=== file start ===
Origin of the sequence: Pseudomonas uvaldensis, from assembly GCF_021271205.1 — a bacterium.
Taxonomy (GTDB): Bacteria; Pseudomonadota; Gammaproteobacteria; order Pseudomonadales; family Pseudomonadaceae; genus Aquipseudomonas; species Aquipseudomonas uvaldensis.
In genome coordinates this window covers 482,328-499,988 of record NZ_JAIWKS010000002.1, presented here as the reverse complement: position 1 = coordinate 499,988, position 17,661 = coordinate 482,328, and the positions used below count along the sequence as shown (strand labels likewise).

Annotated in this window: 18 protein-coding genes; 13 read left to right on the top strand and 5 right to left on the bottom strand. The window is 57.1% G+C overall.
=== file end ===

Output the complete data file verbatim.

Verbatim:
Origin of the sequence: Pseudomonas uvaldensis, from assembly GCF_021271205.1 — a bacterium.
Taxonomy (GTDB): Bacteria; Pseudomonadota; Gammaproteobacteria; order Pseudomonadales; family Pseudomonadaceae; genus Aquipseudomonas; species Aquipseudomonas uvaldensis.
In genome coordinates this window covers 482,328-499,988 of record NZ_JAIWKS010000002.1, presented here as the reverse complement: position 1 = coordinate 499,988, position 17,661 = coordinate 482,328, and the positions used below count along the sequence as shown (strand labels likewise).

Annotated in this window: 18 protein-coding genes; 13 read left to right on the top strand and 5 right to left on the bottom strand. The window is 57.1% G+C overall.